California Expected To Be Drought-Free Through 2025 Following Epic Winter Storms

Back-to-back blockbuster wet seasons have provided plentiful rain and mountain snow, boosting the snowpack and water supply for millions of people.

March 12, 2024 | Staff Editor

AccuWeather meteorologists have made a significant forecast regarding the state of California: it will remain free from widespread drought until the end of 2025. This prediction follows a remarkable event—a powerful blizzard blanketed the mountains of northern and central California with over 80 inches of snow.

Ken Clark, an expert on California weather at AccuWeather, expressed relief at this news. He highlighted the consecutive winters of heavy precipitation as a boon in the ongoing battle against drought, a struggle exacerbated by years of heatwaves and insufficient rainy seasons that strained reservoirs and aquifers.

The winters of 2022-2023 saw the dramatic impact of atmospheric rivers and massive snowstorms, effectively alleviating short-term drought worries. Although the current wet season began sluggishly, the turn of 2024 brought rounds of mountain snow, bolstering the snowpack. A pivotal moment occurred in early March when a blizzard deposited over 80 inches of snow in the Sierra Nevada.

Currently, six key reservoirs in California boast water levels at or above historical averages. Forecasts indicate that these levels will continue to rise in the following weeks, with the possibility of more snowfall before the wet season concludes. As temperatures increase during spring and summer, melting snow will augment flows in creeks, streams, and ultimately, reservoirs. Some reservoirs may necessitate additional water releases to accommodate the influx of spring snowmelt.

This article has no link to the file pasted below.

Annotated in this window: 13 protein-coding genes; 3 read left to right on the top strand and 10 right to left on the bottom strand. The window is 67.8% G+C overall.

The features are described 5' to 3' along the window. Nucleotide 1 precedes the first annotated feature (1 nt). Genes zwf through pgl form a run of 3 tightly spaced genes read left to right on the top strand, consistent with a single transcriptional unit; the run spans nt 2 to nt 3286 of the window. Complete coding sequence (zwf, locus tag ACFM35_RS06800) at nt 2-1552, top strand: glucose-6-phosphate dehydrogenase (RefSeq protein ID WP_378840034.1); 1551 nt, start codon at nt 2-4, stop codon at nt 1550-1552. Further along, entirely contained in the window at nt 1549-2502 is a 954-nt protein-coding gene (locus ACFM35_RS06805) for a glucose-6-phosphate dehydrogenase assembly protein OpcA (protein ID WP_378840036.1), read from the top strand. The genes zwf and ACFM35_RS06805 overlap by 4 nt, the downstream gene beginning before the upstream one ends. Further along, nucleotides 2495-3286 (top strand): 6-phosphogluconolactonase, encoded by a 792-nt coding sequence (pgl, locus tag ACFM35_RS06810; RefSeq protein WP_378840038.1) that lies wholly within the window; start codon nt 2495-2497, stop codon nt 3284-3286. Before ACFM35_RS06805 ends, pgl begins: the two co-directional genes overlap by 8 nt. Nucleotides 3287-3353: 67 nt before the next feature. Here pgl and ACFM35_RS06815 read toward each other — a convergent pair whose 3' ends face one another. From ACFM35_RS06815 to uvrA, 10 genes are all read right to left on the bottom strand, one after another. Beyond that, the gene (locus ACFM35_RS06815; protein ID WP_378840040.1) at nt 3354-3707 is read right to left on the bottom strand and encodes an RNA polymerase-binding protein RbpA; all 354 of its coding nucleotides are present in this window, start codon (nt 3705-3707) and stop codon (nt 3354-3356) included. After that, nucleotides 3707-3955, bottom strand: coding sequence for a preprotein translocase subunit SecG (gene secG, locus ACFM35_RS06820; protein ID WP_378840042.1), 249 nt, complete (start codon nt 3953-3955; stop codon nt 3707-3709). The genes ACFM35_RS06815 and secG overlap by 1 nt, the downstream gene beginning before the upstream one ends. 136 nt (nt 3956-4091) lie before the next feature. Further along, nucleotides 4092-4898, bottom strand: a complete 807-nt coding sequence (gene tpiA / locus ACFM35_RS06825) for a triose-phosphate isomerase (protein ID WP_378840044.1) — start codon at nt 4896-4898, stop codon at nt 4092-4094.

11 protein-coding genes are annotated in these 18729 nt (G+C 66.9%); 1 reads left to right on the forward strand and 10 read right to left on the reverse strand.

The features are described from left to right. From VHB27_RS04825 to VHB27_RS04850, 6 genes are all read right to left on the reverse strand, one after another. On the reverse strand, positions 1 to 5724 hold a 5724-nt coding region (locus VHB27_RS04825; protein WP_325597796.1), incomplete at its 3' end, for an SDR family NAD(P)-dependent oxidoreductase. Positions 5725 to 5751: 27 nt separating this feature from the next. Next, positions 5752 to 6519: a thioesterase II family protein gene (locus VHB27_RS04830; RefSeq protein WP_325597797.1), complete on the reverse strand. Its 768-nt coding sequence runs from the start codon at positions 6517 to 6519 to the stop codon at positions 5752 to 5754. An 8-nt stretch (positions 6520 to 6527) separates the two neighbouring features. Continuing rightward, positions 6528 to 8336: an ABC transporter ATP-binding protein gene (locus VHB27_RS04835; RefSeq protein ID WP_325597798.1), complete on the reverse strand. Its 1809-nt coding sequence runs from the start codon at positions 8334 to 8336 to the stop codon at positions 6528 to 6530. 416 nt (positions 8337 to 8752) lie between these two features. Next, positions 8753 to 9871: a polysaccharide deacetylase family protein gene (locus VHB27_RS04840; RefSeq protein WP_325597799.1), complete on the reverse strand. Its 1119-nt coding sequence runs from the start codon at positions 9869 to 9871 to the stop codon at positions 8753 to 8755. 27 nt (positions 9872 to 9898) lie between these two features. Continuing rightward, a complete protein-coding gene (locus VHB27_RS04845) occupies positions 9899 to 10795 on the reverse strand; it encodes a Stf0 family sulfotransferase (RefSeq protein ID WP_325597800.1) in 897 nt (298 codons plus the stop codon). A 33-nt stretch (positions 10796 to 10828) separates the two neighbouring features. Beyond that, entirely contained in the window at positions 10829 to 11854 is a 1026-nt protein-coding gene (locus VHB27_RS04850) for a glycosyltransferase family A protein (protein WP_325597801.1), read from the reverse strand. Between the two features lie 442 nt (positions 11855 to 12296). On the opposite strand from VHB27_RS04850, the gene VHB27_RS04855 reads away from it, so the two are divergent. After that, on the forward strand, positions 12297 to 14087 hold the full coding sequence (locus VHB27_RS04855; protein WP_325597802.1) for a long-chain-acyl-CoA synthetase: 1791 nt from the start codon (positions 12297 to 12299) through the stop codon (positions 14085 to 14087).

However, concerns about potential flooding, particularly along creeks and streams, loom if warmer temperatures surpass historical averages and accelerate snowpack melting.

Nevertheless, the return of widespread drought to California is not a matter of if, but when. A single dry wet season can initiate a new drought cycle. AccuWeather anticipates the current El Niño phase will transition swiftly to La Niña before the next winter, increasing the likelihood of forthcoming dry conditions. Nonetheless, even a drier-than-average year is unlikely to spur long-term drought issues, given the resilience built over the last two winters.

Bernie Rayno, Chief Broadcast Meteorologist at AccuWeather, stressed the importance of water management and conservation in California. He likened water to gold in the state, emphasizing the necessity of capturing every drop of rain and flake of snow. Despite the temporary reprieve from drought, he reiterated that water conservation remains paramount, as drought is ingrained in California’s way of life.

Jon Porter, Chief Meteorologist at AccuWeather, echoed these sentiments, emphasizing the cyclical nature of precipitation and drought in California, particularly in the context of a changing climate.

The recent trend of abundant moisture and rising reservoir levels brings relief to farmers and ranchers across the state. Water is a crucial economic driver in California, supporting nearly half of the fruits and vegetables produced in the United States.

Regarding wildfire season, the surplus of rain and snow will reduce the overall wildfire risk in California this summer and fall. However, the abundance of vegetation, fueled by recent precipitation, poses a threat, especially grass fires. Porter urged vigilance, noting that greenery can dry out quickly, heightening the risk of wildfires, even in the absence of widespread drought.

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